distro – Distribution, a collection of user programs, software, and the Linux kernel to create an operating environment.
FOSS – free open source software
FTP – file transfer protocol
GID – group identification
GB – gigabyte
GNU – GNU’s Not UNIX. (See GNU.org)
GUI – graphical user interface
HP – Hewlett-Packard
IBM – International Business Machines
KB – kilobyte
I/O – input/output
LFS – Linux from scratch. (See http://www.linuxfromscratch.org/)
LSB – Linux Standard Base
LUG – Linux user group
LVM – logical volume management
MB – megabyte
MBR – master boot record
NFS – network file system
NTP – network time protocol
OS – operating system
PID – process identification number
POSIX – portable operating system interface
pwd – present working directory
RHEL – RedHat Enterprise Linux
RHCE – Red Hat Certified Engineer
RPM – RedHat Package Manager
SAN – storage area network
SELinux – Security Enhanced Linux
SFTP – secure file transfer protocol or SSH file transfer protocol
SGID – set group ID
SLES – SuSE Linux Enterprise Server
SSH – secure shell
STDIN – Standard input
STDOUT – Standard output
STDERR – Standard error
su – superuser
sudo – superuser do
SUID – set user ID
symlink – symbolic link
tar – tape archive
TB – terabyte
TTY – teletype terminal
UID – user identification
VDI – virtual disk image
X – X window system
YUM – Yellowdog Updater, Modified (yum)
Appendix B: FAQ
Q: What is Linux?
Linux is an open-source operating system modelled after UNIX.
Q: What is the Linux kernel?
The Linux kernel handles the interactions between the software running on the system and the hardware. To learn more, visit the official Linux kernel website at http://www.kernel.org.
Q: Which Linux distribution should I use?
If your goal is to eventually become a Linux system administrator, focus on CentOS or Ubuntu. CentOS is a Red Hat Enterprise Linux (RHEL) derivative. As a general rule, CentOS and RHEL are often found in corporate environments. Ubuntu is popular with startups and smaller companies that run their operations in the cloud. If you are using Linux for your own personal reasons, choose a distribution that appeals to you. To get some ideas look at DistroWatch.com‘s top 10 distributions page.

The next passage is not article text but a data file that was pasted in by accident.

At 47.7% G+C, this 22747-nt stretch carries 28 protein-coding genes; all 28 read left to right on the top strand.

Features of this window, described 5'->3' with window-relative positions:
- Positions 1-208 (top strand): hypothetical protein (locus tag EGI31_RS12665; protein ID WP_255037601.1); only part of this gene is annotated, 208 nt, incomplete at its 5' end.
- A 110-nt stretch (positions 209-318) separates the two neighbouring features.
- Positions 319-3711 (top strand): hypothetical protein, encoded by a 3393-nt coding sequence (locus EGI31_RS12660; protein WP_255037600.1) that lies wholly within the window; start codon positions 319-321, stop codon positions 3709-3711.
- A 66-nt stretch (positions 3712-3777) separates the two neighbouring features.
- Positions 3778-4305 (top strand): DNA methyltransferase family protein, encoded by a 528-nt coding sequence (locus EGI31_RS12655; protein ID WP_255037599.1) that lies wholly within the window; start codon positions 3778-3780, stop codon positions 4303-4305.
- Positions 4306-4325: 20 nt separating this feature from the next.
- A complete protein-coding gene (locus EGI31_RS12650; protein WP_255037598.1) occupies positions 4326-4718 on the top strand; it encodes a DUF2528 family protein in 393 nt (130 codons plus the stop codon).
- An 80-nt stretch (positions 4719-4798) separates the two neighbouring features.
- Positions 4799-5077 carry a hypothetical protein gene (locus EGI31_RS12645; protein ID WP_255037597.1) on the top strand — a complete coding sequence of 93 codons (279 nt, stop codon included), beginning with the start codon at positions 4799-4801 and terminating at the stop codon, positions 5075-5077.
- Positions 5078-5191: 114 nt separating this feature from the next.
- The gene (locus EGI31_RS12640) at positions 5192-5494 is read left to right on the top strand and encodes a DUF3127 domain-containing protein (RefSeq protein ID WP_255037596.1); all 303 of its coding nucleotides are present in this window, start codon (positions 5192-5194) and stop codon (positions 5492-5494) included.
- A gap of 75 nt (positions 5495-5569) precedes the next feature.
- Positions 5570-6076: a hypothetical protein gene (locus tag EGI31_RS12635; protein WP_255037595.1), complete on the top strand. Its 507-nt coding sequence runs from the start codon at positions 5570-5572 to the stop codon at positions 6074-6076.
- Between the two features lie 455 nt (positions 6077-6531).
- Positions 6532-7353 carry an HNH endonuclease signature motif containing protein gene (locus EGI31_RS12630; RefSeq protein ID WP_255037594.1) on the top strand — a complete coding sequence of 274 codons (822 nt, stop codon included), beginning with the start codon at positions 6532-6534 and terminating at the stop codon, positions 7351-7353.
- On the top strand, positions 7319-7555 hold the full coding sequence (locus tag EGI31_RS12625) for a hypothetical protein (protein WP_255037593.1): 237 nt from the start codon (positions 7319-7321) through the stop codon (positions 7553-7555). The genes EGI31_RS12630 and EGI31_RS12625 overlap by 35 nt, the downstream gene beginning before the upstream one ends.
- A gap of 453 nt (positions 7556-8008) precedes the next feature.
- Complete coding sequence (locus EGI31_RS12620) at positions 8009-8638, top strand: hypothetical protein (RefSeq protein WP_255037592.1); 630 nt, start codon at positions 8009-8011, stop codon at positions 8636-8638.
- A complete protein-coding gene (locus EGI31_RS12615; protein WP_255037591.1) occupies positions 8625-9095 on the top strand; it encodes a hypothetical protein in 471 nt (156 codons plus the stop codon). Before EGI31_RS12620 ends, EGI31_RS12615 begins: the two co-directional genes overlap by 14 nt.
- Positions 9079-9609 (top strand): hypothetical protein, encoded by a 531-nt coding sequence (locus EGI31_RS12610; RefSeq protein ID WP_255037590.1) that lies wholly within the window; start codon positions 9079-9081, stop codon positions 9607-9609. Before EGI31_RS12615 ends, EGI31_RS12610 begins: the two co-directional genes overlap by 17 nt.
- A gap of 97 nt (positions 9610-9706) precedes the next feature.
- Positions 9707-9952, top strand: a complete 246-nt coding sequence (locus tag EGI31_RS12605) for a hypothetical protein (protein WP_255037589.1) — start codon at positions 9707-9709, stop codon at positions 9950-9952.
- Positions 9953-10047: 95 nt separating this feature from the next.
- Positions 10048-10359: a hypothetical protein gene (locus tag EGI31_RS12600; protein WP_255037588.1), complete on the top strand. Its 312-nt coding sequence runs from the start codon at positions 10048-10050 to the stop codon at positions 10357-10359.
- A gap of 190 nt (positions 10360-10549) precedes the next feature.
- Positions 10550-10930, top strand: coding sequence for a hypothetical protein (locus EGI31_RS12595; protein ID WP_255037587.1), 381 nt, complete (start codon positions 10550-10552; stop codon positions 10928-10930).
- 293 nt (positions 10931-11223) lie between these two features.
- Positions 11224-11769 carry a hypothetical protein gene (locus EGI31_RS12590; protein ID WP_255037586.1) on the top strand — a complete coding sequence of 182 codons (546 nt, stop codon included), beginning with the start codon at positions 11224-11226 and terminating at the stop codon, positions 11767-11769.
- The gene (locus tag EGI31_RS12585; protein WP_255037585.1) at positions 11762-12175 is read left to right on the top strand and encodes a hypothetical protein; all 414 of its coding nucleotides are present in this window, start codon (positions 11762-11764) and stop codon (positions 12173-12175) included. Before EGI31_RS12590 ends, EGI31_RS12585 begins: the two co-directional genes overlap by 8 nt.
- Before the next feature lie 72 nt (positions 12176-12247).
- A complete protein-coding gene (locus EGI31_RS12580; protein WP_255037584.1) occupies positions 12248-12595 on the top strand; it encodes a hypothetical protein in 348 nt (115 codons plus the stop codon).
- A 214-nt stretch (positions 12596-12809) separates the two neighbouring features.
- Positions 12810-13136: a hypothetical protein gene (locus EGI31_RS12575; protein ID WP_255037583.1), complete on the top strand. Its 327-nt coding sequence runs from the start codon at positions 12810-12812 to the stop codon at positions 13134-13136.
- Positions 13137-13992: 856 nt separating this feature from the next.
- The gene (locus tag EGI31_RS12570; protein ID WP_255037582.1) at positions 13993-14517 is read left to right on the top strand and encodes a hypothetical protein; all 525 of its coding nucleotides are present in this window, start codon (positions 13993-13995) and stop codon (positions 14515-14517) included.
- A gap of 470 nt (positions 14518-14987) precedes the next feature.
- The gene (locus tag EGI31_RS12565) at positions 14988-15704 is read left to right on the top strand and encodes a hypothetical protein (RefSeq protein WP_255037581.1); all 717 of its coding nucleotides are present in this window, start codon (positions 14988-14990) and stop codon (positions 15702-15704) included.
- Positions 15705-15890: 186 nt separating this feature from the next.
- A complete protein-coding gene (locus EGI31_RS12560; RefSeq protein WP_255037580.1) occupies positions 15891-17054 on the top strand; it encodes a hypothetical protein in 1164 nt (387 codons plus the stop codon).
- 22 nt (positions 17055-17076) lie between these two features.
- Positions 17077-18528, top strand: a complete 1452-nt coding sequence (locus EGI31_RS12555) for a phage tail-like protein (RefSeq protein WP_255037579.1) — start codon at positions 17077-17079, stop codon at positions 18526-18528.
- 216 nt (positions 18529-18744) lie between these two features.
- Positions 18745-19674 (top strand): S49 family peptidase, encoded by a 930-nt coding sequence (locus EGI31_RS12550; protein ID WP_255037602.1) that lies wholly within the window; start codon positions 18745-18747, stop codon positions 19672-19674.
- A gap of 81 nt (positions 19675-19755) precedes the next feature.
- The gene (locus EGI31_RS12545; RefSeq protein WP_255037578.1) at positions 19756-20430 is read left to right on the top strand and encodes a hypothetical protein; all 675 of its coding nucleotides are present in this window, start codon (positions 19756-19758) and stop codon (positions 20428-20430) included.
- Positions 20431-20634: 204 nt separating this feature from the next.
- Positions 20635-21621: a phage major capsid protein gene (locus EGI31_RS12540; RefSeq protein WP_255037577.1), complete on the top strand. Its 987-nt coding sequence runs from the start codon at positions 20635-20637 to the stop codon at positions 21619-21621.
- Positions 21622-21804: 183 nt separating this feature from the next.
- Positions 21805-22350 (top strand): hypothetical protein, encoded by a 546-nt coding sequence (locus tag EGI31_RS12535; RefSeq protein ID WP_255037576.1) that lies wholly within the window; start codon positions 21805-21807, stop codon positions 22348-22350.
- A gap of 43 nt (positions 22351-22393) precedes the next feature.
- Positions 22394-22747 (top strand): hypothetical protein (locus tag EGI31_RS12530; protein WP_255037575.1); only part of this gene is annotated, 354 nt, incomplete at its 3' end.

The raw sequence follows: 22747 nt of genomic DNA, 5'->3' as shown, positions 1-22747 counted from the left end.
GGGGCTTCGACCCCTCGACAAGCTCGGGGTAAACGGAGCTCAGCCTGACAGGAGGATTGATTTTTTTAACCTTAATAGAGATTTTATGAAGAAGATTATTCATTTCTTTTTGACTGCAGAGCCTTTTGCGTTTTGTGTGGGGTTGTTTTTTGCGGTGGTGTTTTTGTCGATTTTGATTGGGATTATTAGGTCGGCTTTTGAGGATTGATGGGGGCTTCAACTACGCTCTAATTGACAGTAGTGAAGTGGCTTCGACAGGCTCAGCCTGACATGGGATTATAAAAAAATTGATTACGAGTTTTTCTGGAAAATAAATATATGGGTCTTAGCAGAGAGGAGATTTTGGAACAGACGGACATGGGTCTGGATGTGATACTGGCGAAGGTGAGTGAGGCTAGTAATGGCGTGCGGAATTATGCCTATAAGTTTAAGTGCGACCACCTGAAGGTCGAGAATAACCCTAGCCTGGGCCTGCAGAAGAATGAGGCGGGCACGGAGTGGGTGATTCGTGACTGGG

Here are some other common Linux distributions:
There are several special purpose Linux distributions that focus on a single area. Examples areas of focus include education, minimalism, multimedia, networking/firewalls, and security. Here is just a sampling of the available specialty distros.
- ArtistX – A DVD which turns a computer into a full multimedia production studio.
- Edubuntu – An education oriented operating system.
- live.linuX-gamers.net – A live Linux distribution focused on gaming.
- Mythbuntu – Mythbuntu is an official Ubuntu flavor focused upon setting up a standalone MythTV based PVR (personal video recorder) system.
- Parted Magic – A Hard disk management solution.
- Scientific Linux – Scientific Linux is put together by Fermilab, CERN, and various other labs and universities around the world. Its primary purpose is to reduce duplicated effort of the labs, and to have a common install base for the various experimenters.
- Ubuntu Studio – Provides the full range of multimedia content creation applications for audio, graphics, video, photography and publishing.
- VortexBox – VortexBox is a multifunctional solution to rip, store and stream CDs, digital music and Internet radio.
Q: How do I install additional software?
The two most common options for finding and installing software in Linux are
apt. Yum is used on RPM based Linux distributions like CentOS and apt is used on Debian based distributions like Ubuntu.
Q: Can I use Microsoft Office in Linux?
Q: How do I run XYZ program in Linux?
To find Linux alternatives for software you use on Mac and Windows, visit http://alternativeto.net/.
Appendix C: Trademarks
BSD/OS is a trademark of Berkeley Software Design, Inc. in the United States and other countries.
Facebook is a registered trademark of Facebook, Inc..
Firefox is a registered trademark of the Mozilla Foundation.
HP and HEWLETT-PACKARD are registered trademarks that belong to Hewlett-Packard Development Company, L.P.
IBM® is a registered trademark of International Business Machines Corp., registered in many jurisdictions worldwide.
Linux® is the registered trademark of Linus Torvalds in the U.S. and other countries.
Mac and OS X are trademarks of Apple Inc., registered in the U.S. and other countries.
Open Source is a registered certification mark of Open Source Initiative.
Sun and Oracle Solaris are trademarks or registered trademarks of Oracle Corporatoin and/or its affiliates in the United States and other countries.
UNIX is a registered trademark of The Open Group.
Windows is a registered trademark of Microsoft Corporation in the United States and other countries.
All other product names mentioned herein are the trademarks of their respective owners.